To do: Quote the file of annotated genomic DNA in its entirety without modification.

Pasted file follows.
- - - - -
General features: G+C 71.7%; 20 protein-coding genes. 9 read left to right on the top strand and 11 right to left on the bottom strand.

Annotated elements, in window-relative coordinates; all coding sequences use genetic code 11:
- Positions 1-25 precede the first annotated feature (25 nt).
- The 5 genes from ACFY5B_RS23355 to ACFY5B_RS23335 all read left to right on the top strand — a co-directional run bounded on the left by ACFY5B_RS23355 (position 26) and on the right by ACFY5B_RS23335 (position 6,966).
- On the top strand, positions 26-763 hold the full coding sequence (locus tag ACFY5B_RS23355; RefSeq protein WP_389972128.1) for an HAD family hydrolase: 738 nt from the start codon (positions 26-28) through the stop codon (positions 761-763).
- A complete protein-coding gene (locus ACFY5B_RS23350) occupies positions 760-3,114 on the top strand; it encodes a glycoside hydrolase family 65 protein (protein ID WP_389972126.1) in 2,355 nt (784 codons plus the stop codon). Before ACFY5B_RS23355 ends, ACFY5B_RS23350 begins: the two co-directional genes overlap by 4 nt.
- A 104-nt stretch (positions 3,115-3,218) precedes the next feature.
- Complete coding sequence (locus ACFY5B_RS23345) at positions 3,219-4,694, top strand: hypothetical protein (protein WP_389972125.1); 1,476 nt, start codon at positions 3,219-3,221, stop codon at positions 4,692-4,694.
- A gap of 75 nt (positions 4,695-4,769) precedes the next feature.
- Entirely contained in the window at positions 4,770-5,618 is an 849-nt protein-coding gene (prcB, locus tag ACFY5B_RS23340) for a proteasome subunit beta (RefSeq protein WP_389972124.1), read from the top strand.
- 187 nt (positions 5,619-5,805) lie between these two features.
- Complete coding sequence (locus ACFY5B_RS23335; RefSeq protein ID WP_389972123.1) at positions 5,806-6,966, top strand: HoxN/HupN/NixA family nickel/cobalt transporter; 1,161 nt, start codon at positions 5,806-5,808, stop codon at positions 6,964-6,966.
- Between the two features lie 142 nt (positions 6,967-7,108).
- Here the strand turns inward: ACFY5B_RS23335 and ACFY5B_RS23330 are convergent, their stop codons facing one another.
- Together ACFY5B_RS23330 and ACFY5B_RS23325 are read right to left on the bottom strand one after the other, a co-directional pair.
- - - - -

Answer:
General features: G+C 71.7%; 20 protein-coding genes. 9 read left to right on the top strand and 11 right to left on the bottom strand.

Annotated elements, in window-relative coordinates; all coding sequences use genetic code 11:
- Positions 1-25 precede the first annotated feature (25 nt).
- The 5 genes from ACFY5B_RS23355 to ACFY5B_RS23335 all read left to right on the top strand — a co-directional run bounded on the left by ACFY5B_RS23355 (position 26) and on the right by ACFY5B_RS23335 (position 6,966).
- On the top strand, positions 26-763 hold the full coding sequence (locus tag ACFY5B_RS23355; RefSeq protein WP_389972128.1) for an HAD family hydrolase: 738 nt from the start codon (positions 26-28) through the stop codon (positions 761-763).
- A complete protein-coding gene (locus ACFY5B_RS23350) occupies positions 760-3,114 on the top strand; it encodes a glycoside hydrolase family 65 protein (protein ID WP_389972126.1) in 2,355 nt (784 codons plus the stop codon). Before ACFY5B_RS23355 ends, ACFY5B_RS23350 begins: the two co-directional genes overlap by 4 nt.
- A 104-nt stretch (positions 3,115-3,218) precedes the next feature.
- Complete coding sequence (locus ACFY5B_RS23345) at positions 3,219-4,694, top strand: hypothetical protein (protein WP_389972125.1); 1,476 nt, start codon at positions 3,219-3,221, stop codon at positions 4,692-4,694.
- A gap of 75 nt (positions 4,695-4,769) precedes the next feature.
- Entirely contained in the window at positions 4,770-5,618 is an 849-nt protein-coding gene (prcB, locus tag ACFY5B_RS23340) for a proteasome subunit beta (RefSeq protein WP_389972124.1), read from the top strand.
- 187 nt (positions 5,619-5,805) lie between these two features.
- Complete coding sequence (locus ACFY5B_RS23335; RefSeq protein ID WP_389972123.1) at positions 5,806-6,966, top strand: HoxN/HupN/NixA family nickel/cobalt transporter; 1,161 nt, start codon at positions 5,806-5,808, stop codon at positions 6,964-6,966.
- Between the two features lie 142 nt (positions 6,967-7,108).
- Here the strand turns inward: ACFY5B_RS23335 and ACFY5B_RS23330 are convergent, their stop codons facing one another.
- Together ACFY5B_RS23330 and ACFY5B_RS23325 are read right to left on the bottom strand one after the other, a co-directional pair.